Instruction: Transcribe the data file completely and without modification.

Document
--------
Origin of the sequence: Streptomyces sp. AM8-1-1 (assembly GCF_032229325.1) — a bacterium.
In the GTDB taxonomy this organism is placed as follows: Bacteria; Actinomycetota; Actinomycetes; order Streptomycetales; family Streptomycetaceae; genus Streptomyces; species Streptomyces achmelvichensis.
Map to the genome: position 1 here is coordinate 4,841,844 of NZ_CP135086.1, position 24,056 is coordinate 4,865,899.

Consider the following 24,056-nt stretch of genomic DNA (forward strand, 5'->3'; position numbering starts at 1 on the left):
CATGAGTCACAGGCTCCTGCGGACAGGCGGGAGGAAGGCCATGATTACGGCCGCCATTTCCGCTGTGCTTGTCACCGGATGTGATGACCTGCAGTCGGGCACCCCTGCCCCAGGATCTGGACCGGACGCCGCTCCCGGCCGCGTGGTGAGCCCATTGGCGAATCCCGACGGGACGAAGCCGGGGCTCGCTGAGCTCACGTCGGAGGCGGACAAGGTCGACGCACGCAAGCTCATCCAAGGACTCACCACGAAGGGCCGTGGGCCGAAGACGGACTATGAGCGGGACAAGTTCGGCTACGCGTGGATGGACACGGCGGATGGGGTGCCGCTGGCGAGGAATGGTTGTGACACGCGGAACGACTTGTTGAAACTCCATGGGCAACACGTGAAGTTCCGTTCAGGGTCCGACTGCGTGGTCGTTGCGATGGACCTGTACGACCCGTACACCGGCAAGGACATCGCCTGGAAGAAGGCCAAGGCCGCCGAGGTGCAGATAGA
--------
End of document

Origin of the sequence: Streptomyces sp. AM8-1-1 (assembly GCF_032229325.1) — a bacterium.
In the GTDB taxonomy this organism is placed as follows: Bacteria; Actinomycetota; Actinomycetes; order Streptomycetales; family Streptomycetaceae; genus Streptomyces; species Streptomyces achmelvichensis.
Map to the genome: position 1 here is coordinate 4,841,844 of NZ_CP135086.1, position 24,056 is coordinate 4,865,899.

Consider the following 24,056-nt stretch of genomic DNA (forward strand, 5'->3'; position numbering starts at 1 on the left):
CATGAGTCACAGGCTCCTGCGGACAGGCGGGAGGAAGGCCATGATTACGGCCGCCATTTCCGCTGTGCTTGTCACCGGATGTGATGACCTGCAGTCGGGCACCCCTGCCCCAGGATCTGGACCGGACGCCGCTCCCGGCCGCGTGGTGAGCCCATTGGCGAATCCCGACGGGACGAAGCCGGGGCTCGCTGAGCTCACGTCGGAGGCGGACAAGGTCGACGCACGCAAGCTCATCCAAGGACTCACCACGAAGGGCCGTGGGCCGAAGACGGACTATGAGCGGGACAAGTTCGGCTACGCGTGGATGGACACGGCGGATGGGGTGCCGCTGGCGAGGAATGGTTGTGACACGCGGAACGACTTGTTGAAACTCCATGGGCAACACGTGAAGTTCCGTTCAGGGTCCGACTGCGTGGTCGTTGCGATGGACCTGTACGACCCGTACACCGGCAAGGACATCGCCTGGAAGAAGGCCAAGGCCGCCGAGGTGCAGATAGA